Ever wonder what it is like becoming a mother at an older age and if it matters? The short answer is yes and no. The long answer, well, read my story to find out…
I was married when I was 35. I’d like to say this was by choice, but my husband was the first person to actually propose marriage. The older you are, the more set in your ways you become. Of course my biological clock was ticking away, but I didn’t notice, I was having too much fun putting 40 hours a day into my career.
This was in the lead up to the dot com boom and unless you lived through that hype curve, it’s hard to explain. Crazy things happened then. You could have floated a paper bag on the stock market in those days. It was both exhilarating and exhausting; I worked for some awesome software companies and was privy to three IPOs. Then I met my future hubby at a sales meeting in Cancun and life changed.
Future hubby lived in the Thames Valley and I was based in San Francisco. We dated long distance until he persuaded me to move the UK. From then on it is a blur and if I squint I can just about remember…
I got a fab job. We got married. I got a promotion. I got pregnant. I had a miscarriage. I got pregnant again. I had a miscarriage again. The clock ticked. I thought I would never be a mum. I got pregnant again. I had a miscarriage again. I am now 37. I get pregnant and this time I make it to 34 weeks when I have a really important presentation with the WW Head of Sales and two days later I give birth to a baby girl. She weighs less than a sack of sugar. She is in an incubator. I take four months off and hang out with my baby. I miss work. I go back to work. I love work. I am not going to give up work. I commute with this cute little baby girl and work while someone else looks after her at an on-site nursery.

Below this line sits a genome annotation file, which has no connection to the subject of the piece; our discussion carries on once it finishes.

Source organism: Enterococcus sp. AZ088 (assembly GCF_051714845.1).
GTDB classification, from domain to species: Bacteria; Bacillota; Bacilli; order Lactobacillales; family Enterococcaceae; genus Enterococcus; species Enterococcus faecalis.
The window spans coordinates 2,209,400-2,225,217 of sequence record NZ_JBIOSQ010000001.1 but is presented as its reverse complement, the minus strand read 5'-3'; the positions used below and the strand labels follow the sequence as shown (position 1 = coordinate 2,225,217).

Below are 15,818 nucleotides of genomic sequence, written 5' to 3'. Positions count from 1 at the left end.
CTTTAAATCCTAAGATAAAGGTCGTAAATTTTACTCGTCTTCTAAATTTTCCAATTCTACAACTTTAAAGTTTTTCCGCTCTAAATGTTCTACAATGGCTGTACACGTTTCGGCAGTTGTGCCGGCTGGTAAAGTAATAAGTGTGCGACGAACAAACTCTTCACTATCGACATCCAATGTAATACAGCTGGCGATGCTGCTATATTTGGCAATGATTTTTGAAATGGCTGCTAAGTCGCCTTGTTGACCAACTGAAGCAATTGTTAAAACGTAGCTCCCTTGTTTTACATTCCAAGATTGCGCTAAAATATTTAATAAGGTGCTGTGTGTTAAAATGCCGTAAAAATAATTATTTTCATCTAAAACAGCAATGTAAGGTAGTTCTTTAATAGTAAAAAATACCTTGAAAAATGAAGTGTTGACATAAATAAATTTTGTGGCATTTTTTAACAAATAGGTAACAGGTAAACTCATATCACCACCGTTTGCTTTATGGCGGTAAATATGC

I am 38 and my baby is crawling and I think one is not enough, she should have a sister. I get pregnant. I have a baby. I take four months off. I agonise about going back to work. I go back to work. I feel guilty. I ask hubby if he wants another baby. I get pregnant again.
Hubby gets a job in San Diego. While pregnant and working full time, I coordinate an international move. Thank God I have a nanny to help watch the four-month-old and the two-year-old. I quit my job. We move. I make it to 33 weeks and the newest member of our family spends seven weeks in the NICU.
At this point I have three children under three. I am 40. I am tired. Work? Are you nuts? We eventually move back to the UK and my life is full of nappies, fish fingers and endless loads of laundry. Blogging is cheaper than therapy so I become a mum blogger.
So, the positives of being an older mum are:
- Financial stability. Incomes go up as you get older and have more experience. That’s just part of life.
- Career fulfilment. I’ve done the career thing, and do not yearn for what could have been nor feel like I am missing out. I also have the security of knowing I could go back to earning.
- Wiser. The more experience you have, the more you know, the more you know, the more you know you don’t know.
- Eternal youth. Having young children keeps you young!
And the negatives:
- Health issues. Those eggs are just getting old. I had three miscarriages before our first daughter was born. Then I developed severe pre-enclampsia (common in older mums) and had to do the whole NICU/special care thing (twice!)
- No gap between kids. Our girls were born within a 2 and 1/2 year timeframe (no multiples). Yes this was planned. No it’s not fun.
- You are tired. All. The. Time. Three little kids wear you out.
- Age. How shall I put this, I am not going to be the granny that is out roller blading with my grandchildren. I just hope I am still here to see them.
And me? Can you please watch the baby while I pop out and collect my pension? 😉
Photo credit: merwing